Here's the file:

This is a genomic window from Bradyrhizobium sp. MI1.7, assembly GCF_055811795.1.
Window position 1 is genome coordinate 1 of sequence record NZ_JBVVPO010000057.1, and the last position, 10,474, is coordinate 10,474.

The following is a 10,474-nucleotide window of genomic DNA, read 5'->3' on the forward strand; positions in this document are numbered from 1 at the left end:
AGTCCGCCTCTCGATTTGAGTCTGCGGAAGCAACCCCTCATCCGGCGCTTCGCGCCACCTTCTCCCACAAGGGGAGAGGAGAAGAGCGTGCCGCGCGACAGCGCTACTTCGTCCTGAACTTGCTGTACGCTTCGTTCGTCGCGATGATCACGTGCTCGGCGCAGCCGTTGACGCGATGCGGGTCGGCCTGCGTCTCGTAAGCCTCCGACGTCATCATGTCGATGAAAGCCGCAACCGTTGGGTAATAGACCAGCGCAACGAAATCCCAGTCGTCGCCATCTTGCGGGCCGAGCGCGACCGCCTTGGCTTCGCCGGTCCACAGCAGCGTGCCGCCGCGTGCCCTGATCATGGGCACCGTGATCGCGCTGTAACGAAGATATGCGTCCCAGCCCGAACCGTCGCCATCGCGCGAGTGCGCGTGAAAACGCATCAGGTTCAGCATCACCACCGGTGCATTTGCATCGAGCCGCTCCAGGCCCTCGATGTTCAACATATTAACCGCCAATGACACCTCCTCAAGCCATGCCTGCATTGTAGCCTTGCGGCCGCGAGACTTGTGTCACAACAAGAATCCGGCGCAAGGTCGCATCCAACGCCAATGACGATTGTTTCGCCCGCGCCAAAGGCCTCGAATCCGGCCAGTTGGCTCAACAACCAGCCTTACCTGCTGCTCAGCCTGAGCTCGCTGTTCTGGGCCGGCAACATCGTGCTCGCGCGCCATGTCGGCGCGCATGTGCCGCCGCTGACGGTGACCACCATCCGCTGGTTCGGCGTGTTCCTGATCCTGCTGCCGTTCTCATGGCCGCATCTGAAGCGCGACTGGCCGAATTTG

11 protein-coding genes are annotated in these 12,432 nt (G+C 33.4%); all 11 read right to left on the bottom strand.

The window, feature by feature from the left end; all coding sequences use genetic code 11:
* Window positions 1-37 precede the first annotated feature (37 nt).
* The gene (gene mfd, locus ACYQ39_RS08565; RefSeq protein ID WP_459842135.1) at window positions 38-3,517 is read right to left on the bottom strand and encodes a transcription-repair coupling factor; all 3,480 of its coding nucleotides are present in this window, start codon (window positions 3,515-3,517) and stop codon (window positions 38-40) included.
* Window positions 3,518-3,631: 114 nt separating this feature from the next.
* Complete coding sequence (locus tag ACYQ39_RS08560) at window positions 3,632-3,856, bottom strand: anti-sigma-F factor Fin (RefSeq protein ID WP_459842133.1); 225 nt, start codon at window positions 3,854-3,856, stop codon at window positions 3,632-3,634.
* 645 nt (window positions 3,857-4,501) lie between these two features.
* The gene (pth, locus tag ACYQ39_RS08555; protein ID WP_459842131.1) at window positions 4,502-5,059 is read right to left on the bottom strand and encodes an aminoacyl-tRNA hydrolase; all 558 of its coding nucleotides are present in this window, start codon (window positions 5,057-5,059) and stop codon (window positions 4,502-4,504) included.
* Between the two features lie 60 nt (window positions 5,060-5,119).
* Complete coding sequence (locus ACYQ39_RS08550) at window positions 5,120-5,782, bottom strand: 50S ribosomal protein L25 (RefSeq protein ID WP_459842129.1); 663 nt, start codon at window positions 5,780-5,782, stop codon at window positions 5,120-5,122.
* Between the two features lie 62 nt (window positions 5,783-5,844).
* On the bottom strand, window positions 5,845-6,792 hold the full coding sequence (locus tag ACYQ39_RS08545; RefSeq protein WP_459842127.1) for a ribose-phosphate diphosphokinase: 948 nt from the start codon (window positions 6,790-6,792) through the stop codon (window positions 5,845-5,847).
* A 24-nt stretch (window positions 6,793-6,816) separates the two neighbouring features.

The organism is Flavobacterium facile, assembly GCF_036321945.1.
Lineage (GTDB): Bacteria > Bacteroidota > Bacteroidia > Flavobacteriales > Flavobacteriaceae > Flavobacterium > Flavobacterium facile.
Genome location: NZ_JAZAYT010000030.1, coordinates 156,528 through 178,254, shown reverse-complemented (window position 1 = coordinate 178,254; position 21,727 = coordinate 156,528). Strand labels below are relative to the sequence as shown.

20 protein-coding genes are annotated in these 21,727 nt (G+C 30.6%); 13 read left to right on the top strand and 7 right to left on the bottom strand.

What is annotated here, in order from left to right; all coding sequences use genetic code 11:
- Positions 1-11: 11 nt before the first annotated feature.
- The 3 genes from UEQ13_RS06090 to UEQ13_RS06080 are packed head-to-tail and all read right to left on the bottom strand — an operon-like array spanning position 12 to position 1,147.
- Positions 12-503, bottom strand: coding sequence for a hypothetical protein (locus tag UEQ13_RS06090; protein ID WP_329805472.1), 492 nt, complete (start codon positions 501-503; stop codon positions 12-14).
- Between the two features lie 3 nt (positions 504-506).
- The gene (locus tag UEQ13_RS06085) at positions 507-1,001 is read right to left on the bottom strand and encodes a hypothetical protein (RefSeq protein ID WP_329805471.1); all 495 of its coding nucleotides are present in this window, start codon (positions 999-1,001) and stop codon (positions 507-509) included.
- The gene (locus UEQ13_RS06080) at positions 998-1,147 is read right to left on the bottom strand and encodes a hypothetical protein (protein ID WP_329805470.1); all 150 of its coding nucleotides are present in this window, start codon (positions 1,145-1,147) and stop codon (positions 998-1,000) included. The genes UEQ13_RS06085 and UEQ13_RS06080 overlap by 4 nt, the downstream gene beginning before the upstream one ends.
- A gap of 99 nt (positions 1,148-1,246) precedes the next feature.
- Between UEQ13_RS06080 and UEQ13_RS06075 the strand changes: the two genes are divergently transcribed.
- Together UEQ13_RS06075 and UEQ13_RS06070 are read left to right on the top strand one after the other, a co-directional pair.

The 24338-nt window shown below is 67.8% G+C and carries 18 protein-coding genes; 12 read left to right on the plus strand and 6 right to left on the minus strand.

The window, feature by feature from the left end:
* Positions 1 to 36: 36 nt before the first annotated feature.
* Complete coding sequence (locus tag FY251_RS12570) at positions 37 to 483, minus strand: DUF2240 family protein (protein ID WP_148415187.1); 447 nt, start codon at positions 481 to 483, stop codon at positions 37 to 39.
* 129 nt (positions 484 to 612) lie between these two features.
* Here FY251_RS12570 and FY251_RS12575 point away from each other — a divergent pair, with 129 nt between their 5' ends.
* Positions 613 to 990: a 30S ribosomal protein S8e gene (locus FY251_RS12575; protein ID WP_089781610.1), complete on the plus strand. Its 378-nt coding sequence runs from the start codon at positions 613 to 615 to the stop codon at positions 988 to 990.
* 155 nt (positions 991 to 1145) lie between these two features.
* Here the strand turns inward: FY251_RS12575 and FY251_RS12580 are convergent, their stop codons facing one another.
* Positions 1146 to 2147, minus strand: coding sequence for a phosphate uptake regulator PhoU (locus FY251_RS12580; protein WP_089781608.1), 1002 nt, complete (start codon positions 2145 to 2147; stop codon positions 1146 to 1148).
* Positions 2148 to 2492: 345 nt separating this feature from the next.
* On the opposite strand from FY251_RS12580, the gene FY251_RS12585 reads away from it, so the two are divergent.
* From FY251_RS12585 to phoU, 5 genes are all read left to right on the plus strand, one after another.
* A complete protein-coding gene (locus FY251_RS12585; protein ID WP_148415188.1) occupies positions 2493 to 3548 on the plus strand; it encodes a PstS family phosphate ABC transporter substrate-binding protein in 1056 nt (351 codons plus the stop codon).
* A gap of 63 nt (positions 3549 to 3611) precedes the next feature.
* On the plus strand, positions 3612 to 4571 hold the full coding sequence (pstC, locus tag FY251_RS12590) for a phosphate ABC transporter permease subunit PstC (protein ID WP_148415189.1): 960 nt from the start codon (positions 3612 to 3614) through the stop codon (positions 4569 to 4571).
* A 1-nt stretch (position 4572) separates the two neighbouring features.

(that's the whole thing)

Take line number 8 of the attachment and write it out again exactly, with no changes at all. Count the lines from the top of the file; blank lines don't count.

* The gene (gene mfd, locus ACYQ39_RS08565; RefSeq protein ID WP_459842135.1) at window positions 38-3,517 is read right to left on the bottom strand and encodes a transcription-repair coupling factor; all 3,480 of its coding nucleotides are present in this window, start codon (window positions 3,515-3,517) and stop codon (window positions 38-40) included.